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Blasting off to Mercury and other planets with astronomy

Man has always been drawn to the discovery of alien worlds and planets. And this urge has reached its zenith thanks to astronomy and travel to alien planets.

Astronomy adds a whole new dimension to the scientific impulse to discover and conquer other planets and systems beyond earth's realm. Astronomy allows scientists to not only carry out earth-based observations of planets such as Mercury. It also provides the basis for the continual discovery of new galaxies and unknown planets. Astronomy has made huge advances, due in part to the exploration of Mercury. innovations-report provides continuous coverage of the general advances being made in astronomy, as well as those specific to the discovery of Mercury, in continuously updated articles and scientific reports about astronomy, Mercury and other planets and galaxies.

Scientific look at Mercury

innovations-report encompasses a comprehensive astronomy database filled with a rich assortment articles and reports on all areas of science, research and innovations. This of course includes a large selection of documents on physics and astronomy. Whether it's achievements in astronomy, the discovery of new planets or progress in the journey to Mercury, innovations-report provides readers all of the latest developments from numerous independent research sources on the subjects of "Mercury", "planets" and general astronomy.

Astronomy - an interdisciplinary field

Apart from finding the right documents and sources covering technical advances in astronomy, readers can also learn about the findings and thought processes of other disciplines (philosophy for instance) that are actively examining astronomy and its approaches, as well as plans for journeys to planets like Mercury. The database contains a large selection of free information and articles covering basic issues ranging from "How far is Mercury from earth? " to the composition of Mercury and other planets. The path to the various planets, be it Mars, Pluto or Mercury, is not necessarily light years removed. A visit to innovations-report leads the reader to remote worlds of astronomy, alien planets and galaxies, planets related to Mars and Mercury, through the Milky Way and into black holes. Or simply put, through the entire cosmos of astronomy.

How heavy is Mercury?

Determining the weight of a planet like Mercury would appear to be a difficult undertaking. After all, it's not as simple as placing a planet on a scale, whether it's Mercury or some other planet. Such aspects are nevertheless a part of astronomy. With innovations-report.com, readers can get an exciting look at the world of astronomy, Mercury and other planets. Among other information, you can find reports that explain how researchers go about calculating the weight and dimensions of Mercury and other planets. Astronomy does not involve dreaming. Instead, it has more to do with applying methods and strategies from the field of physics. The distance to the planets is a constant challenge for researchers. Those with an interest in astronomy can rely on innovations-report to discover how scientists tackle these challenges, what knowledge they have gained about planets such as Mercury and the progress toward journeys to other planets.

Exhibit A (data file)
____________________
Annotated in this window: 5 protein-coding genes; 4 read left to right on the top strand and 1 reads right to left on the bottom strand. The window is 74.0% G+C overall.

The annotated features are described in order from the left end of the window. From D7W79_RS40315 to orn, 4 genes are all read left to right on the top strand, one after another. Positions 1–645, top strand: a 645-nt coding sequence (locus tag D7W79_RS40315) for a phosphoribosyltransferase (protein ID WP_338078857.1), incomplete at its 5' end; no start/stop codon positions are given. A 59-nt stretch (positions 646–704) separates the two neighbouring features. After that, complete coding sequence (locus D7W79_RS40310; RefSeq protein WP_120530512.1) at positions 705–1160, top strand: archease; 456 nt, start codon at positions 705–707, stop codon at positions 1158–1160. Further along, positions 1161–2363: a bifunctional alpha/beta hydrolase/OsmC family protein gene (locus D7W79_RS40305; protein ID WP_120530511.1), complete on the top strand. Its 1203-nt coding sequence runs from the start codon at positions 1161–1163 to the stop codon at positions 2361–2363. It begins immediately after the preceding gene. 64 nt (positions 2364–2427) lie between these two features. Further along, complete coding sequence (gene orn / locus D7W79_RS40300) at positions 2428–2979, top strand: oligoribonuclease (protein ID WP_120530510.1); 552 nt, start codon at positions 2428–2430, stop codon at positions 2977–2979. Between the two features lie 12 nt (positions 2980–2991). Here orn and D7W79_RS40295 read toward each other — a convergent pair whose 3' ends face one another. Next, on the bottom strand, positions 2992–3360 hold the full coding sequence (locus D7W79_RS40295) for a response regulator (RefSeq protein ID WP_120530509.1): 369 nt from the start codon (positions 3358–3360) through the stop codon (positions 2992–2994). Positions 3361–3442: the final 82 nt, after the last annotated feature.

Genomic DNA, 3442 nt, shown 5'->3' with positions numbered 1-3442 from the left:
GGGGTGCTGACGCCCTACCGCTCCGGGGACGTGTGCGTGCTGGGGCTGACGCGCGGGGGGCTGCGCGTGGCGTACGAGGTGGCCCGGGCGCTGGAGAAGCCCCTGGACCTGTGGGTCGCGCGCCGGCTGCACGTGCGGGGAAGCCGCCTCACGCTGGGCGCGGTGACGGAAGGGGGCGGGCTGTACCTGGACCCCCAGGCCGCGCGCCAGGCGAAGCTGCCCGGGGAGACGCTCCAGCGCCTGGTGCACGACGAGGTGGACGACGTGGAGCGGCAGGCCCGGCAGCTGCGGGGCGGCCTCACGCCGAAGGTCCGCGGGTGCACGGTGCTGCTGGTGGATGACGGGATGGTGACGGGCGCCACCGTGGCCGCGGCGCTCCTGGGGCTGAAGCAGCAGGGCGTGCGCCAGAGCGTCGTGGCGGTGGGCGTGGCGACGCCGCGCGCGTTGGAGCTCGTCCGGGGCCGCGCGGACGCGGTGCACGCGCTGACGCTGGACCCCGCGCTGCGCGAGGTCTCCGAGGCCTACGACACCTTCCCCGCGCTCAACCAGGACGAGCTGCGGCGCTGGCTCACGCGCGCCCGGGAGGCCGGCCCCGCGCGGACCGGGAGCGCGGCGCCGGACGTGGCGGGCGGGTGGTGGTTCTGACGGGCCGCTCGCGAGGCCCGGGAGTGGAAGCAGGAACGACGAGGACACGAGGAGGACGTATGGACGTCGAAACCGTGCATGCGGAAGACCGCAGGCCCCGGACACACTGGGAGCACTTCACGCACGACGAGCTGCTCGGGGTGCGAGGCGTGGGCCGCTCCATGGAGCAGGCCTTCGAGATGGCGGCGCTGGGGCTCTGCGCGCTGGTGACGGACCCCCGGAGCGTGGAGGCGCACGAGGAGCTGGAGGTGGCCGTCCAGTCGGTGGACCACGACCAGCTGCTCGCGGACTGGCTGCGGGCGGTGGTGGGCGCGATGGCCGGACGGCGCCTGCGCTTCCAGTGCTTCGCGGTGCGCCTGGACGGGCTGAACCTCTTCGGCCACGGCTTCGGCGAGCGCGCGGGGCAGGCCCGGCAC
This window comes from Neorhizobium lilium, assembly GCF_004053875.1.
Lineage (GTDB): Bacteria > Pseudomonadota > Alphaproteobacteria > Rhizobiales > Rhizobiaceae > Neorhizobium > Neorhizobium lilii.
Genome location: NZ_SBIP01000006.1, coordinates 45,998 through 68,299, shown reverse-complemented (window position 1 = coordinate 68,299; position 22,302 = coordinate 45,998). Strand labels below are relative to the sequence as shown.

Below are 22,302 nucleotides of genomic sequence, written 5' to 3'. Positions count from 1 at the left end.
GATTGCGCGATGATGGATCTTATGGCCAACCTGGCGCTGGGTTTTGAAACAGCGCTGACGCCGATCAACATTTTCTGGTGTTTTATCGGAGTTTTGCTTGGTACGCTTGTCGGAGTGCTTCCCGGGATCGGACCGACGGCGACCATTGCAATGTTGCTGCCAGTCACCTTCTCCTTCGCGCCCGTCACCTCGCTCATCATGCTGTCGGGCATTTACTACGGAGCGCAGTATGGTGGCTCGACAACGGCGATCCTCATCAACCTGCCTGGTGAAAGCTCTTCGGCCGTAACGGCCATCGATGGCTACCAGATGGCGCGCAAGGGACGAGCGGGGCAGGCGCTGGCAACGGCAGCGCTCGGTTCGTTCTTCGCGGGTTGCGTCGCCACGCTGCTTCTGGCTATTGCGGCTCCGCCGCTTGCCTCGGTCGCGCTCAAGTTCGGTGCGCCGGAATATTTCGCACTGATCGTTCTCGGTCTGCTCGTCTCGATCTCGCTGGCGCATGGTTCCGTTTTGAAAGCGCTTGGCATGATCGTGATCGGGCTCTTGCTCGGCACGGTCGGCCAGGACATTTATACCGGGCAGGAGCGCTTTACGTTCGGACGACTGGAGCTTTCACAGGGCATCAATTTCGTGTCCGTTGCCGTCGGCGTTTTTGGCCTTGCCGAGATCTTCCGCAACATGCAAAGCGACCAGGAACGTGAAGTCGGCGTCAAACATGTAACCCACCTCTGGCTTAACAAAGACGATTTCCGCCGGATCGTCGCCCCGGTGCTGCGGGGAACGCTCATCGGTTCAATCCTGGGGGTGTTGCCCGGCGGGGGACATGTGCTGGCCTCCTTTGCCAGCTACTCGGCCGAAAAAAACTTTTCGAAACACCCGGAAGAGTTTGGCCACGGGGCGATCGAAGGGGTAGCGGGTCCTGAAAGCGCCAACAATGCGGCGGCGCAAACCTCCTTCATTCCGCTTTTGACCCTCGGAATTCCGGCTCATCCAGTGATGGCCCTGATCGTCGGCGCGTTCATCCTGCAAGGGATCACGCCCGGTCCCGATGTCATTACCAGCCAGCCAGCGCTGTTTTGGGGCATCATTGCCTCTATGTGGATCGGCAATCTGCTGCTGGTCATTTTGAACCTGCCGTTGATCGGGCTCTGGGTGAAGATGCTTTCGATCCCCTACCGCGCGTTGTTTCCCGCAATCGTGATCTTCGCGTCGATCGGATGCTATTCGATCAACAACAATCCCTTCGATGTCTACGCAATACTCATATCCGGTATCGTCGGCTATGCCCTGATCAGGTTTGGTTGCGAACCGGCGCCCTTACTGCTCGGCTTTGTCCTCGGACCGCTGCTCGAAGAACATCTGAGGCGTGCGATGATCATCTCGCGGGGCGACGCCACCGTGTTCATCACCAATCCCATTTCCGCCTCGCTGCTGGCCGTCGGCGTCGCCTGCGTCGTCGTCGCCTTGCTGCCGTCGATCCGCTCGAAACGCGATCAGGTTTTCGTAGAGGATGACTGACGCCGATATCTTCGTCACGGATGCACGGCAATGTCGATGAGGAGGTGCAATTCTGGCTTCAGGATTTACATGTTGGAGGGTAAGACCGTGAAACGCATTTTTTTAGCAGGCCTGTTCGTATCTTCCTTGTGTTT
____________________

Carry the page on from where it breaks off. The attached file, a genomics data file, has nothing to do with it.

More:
Physics and Astronomy

This area deals with the fundamental laws and building blocks of nature and how they interact, the properties and the behavior of matter, and research into space and time and their structures.

innovations-report provides in-depth reports and articles on subjects such as astrophysics, laser technologies, nuclear, quantum, particle and solid-state physics, nanotechnologies, planetary research and findings (Mars, Venus) and developments related to the Hubble Telescope.

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From the Big Bang to the Cosmic Renaissance

Nowadays, the Universe is pervaded by energetic ultraviolet radiation, produced by quasars and hot stars. The short-wavelength photons liberate electrons from the hydrogen atoms that make up the diffuse intergalactic medium and the latter is therefore almost completely ionised. There was, however, an early epoch in the history of the Universe when this was not so. The Universe emanated from a hot and extremely dense initial state, the so-called Big Bang. Astronomers now believe that it took 21.08.2003 | nachricht Read more

Astronomers hope for good weather - on Mars

As well as keeping their fingers crossed for good weather during next week’s close approach of Mars, astronomers are hoping that the skies will be clear on Mars itself. During National Astronomy Week - Saturday 23 to Saturday 30 August - observing events will be held across the UK where the public can view Mars through telescopes. It is expected that thousands of people will turn out to see the planet closer than it has been for almost 60,000 years. But it’’s not just our own 21.08.2003 | nachricht Read more

ESA sees stardust storms heading for Solar System

Until ten years ago, most astronomers did not believe stardust could enter our Solar System. Then ESA’’s Ulysses spaceprobe discovered minute stardust particles leaking through the Sun’s magnetic shield, into the realm of Earth and the other planets. Now, the same spaceprobe has shown that a flood of dusty particles is heading our way. Since its launch in 1990, Ulysses has constantly monitored how much stardust enters the Solar System from the interstellar space around it. Usi 20.08.2003 | nachricht Read more

UK Astronomers look forward to looking back

When NASA launches its Space Infrared Telescope Facility (SIRTF) - the agency’s fourth ‘Great Observatory’ - later this week, astronomers around the world will be looking forward to using one of the most powerful time machines ever built. Among those anticipating the opportunity to look back billions of years to an era when the universe was in its youth are Professor Michael Rowan-Robinson (Imperial College London) and Dr. Sebastian Oliver (University of Sussex), who will be participating in 19.08.2003 | nachricht Read more

SMART-1 – All Set to Fly to the Moon